Women’s networking for beginners – what you need to know

Pink women's shoes of different styles

Women’s networking – what type are you?

Networking is to small business owners what adultery is to French presidents – without it they would be totally forgettable – it saves them from obscurity.

As the owner of your own business, you better be prepared to polish your elevator pitch, work the room and shuffle your business cards like a pro gambler or you might as well close up shop and return to the coffee morning circuit. No-one will notice your business and your client list will shrink faster than you can say: referrals.

Putting your best foot forward

As a journalist I’ve interviewed presidents (and their lovers for that matter), reported on groundbreaking conferences and interrogated people about everything from gardening to terrorism, but the thought of standing up in front of a group of power dressed women to talk about my business for one minute, makes me shake in my sensible shoes. I also don’t like to gush or smile too much and can be rather direct and honest, bordering on blunt, none of which really qualifies me as a great networker.

Women’s networking types and tips for dealing with them For any networking virgins out there – I thought I’ d identify some of the typical personalities you’re likely to encounter at a women’s networking meeting – and share tips for dealing with them.

The spiritualist – she appears to be on a different planet from the rest of the group. Dressed in flowing clothes with a spaced out look on her face, she’ll be flogging mind mappings, hypnosis or some Eastern-inspired therapy.
Favourite terms: Holistically and healing. 
Top Tip: Don’t ask open-ended questions unless you have lots of time and patience and whatever you do don’t tell her anything personal about yourself.

The image consultant – she will be the boldest, brightest and loudest person in the room, often sporting clashing neon colours that will be repeated from her eyelids down to her toenails – to strengthen the look. She will be positively bubbling over with confidence, tinkling with laughter while all the time glancing you up and down with a pitiful expression. Expect some ‘helpful’ suggestions for ‘image improvements’.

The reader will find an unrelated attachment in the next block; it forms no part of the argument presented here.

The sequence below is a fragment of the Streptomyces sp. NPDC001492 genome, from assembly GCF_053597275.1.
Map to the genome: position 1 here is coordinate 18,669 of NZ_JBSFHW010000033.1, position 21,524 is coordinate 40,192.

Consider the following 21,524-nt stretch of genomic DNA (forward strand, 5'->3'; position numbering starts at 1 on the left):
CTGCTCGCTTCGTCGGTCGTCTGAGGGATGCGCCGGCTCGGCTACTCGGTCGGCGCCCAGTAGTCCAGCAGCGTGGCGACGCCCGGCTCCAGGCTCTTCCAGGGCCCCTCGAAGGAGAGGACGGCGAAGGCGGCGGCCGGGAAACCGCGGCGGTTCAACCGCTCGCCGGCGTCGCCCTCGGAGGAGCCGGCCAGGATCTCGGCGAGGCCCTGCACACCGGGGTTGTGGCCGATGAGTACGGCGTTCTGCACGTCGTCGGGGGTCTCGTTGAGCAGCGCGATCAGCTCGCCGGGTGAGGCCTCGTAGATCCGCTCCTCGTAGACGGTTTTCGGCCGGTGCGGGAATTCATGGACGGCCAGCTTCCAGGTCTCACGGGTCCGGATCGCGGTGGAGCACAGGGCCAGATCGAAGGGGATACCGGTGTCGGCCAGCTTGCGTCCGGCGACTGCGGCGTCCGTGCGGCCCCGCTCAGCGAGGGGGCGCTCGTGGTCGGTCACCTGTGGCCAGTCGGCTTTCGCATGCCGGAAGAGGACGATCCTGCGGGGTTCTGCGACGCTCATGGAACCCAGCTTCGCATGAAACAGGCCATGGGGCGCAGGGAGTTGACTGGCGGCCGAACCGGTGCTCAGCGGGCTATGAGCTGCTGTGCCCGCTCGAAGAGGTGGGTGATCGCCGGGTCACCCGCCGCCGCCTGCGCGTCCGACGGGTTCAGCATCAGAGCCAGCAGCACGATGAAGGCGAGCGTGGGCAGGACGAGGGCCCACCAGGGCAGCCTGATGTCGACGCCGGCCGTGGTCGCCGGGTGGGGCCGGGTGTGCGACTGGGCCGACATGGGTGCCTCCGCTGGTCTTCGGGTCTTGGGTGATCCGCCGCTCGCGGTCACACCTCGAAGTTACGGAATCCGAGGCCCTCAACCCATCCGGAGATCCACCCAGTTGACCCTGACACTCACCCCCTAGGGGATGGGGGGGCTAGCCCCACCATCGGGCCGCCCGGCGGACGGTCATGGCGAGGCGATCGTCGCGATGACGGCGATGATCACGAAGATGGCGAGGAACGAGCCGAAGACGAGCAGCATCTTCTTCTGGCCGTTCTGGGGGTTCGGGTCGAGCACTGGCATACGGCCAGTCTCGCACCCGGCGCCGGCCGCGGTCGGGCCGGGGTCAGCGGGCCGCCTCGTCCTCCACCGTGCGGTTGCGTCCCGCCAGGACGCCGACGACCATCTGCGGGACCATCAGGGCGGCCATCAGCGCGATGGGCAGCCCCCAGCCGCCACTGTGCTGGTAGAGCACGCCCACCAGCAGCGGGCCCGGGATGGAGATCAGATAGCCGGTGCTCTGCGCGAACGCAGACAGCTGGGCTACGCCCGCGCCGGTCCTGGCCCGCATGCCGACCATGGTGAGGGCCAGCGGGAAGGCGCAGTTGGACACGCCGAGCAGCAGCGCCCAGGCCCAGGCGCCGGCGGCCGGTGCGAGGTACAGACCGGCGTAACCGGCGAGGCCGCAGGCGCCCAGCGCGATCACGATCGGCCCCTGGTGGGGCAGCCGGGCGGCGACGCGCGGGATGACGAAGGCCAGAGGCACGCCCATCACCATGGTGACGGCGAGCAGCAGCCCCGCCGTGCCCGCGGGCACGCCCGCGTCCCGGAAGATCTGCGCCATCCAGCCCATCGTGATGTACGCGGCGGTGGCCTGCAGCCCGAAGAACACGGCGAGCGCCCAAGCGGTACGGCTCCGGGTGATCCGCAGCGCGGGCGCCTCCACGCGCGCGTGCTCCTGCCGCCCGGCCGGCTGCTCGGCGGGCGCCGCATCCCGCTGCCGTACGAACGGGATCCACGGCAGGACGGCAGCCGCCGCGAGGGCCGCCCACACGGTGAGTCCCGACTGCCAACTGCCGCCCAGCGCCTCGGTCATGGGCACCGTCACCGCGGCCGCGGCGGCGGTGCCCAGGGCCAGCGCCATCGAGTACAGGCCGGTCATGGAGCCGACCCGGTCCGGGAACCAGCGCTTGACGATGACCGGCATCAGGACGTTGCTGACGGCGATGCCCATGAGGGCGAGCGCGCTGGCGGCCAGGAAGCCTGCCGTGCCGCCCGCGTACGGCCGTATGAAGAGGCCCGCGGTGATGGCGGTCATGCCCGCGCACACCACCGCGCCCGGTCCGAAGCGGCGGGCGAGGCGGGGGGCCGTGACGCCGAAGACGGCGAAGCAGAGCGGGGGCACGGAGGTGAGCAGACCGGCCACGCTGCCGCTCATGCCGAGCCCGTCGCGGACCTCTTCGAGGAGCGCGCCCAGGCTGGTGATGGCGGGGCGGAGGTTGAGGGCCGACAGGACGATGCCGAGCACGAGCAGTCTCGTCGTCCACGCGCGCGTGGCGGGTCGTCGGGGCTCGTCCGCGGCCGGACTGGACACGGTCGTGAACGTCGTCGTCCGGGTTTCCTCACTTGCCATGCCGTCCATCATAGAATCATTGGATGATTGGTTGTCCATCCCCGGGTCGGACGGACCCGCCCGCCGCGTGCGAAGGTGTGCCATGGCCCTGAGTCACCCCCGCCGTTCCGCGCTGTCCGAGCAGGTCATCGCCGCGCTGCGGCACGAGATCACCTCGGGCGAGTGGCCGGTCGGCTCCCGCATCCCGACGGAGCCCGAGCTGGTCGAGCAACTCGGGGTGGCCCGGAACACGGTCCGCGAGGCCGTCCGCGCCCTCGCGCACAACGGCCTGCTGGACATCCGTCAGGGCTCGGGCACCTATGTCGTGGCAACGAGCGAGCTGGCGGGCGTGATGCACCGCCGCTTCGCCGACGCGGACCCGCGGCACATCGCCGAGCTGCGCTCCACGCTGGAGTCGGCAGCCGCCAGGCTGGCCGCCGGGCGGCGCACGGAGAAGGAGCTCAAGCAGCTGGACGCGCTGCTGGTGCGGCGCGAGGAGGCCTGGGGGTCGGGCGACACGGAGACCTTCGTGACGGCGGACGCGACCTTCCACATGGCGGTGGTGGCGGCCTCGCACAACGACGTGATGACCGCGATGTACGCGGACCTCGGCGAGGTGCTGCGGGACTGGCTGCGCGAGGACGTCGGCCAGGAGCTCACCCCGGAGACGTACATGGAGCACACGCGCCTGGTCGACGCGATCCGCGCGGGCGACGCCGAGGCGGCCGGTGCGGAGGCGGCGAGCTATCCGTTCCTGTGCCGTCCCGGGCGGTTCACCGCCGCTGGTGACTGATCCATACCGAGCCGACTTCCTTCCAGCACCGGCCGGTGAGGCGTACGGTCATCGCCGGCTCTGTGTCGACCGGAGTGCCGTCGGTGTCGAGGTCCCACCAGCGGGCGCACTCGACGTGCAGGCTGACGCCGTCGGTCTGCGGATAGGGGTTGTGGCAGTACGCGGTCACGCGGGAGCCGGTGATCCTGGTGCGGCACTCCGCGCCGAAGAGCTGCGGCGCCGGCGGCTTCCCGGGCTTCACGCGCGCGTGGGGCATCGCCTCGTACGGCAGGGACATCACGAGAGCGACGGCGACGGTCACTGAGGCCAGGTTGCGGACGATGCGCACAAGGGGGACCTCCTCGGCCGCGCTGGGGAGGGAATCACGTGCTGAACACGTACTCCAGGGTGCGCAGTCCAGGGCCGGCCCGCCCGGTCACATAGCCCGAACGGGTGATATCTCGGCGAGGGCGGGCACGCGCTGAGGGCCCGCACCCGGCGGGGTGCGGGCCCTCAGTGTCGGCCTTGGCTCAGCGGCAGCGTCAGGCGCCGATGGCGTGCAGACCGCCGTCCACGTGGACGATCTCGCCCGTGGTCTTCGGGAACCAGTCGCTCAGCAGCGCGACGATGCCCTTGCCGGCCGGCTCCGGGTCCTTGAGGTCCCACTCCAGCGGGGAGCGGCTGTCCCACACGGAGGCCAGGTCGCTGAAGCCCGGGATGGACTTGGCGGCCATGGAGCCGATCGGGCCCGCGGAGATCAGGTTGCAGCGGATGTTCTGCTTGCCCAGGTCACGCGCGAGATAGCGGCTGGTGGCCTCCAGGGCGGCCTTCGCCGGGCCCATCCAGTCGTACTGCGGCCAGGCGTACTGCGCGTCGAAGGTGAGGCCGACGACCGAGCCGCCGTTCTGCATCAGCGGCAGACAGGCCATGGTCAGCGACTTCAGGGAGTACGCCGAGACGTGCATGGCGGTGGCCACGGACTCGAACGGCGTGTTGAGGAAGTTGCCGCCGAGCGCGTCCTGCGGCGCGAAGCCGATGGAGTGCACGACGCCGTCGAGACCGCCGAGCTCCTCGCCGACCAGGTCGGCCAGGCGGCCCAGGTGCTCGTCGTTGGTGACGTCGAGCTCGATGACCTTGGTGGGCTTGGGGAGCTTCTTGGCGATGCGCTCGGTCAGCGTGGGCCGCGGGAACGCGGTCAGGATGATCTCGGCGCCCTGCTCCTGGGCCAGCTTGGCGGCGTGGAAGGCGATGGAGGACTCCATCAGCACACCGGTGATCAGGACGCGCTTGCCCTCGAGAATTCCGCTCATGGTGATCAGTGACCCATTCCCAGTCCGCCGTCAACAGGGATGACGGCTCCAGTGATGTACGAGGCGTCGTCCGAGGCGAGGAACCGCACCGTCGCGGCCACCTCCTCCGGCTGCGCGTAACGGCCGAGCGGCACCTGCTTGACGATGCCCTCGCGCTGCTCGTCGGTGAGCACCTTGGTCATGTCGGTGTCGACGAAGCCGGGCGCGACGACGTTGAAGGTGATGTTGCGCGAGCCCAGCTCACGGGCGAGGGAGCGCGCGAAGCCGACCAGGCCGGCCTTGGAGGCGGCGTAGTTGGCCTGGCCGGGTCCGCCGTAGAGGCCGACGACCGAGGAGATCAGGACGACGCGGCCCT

Favourite terms: First impressions count and capsule wardrobe.
Top Tip: Compliment her on her great taste and she’ll be your best friend forever.

The financial or legal expert – she is my ideal potential customer. Conservatively dressed with a no-nonsense hairstyle, she has more to say than the whole room put together, but she’s either too reserved, modest or boring to make anyone listen to her. And even when she thinks she’s doing brilliantly and everyone is enthralled, more than 70% of the room usually don’t have a clue what she’s on about. As a writer, I know how to turn what she says into the kind of stuff that people like you and me can understand. 
Favourite term: Cost analysis and economy of scale.
Top Tip: If you find one of these stumbling around helplessly on the networking circuit- give them my card.

The neurotic bully:  At first glance she’ll appear to be the kindest person in the room, caring and interested. But beware – those beady eyes are watching your every step to suss out if by any stretch of the imagination you could be competition and every ‘innocent’ question is carefully calculated to extract intelligence – to be used against you. She would pretend to be looking out for you, offer to work with you, buy you drinks and keep you a seat during meetings, just so you don’t speak to anyone else.
Favourite questions: So, how’s business?
Top tip: Don’t make eye contact. If she’s taking networking that seriously, imagine what doing business with her will be like.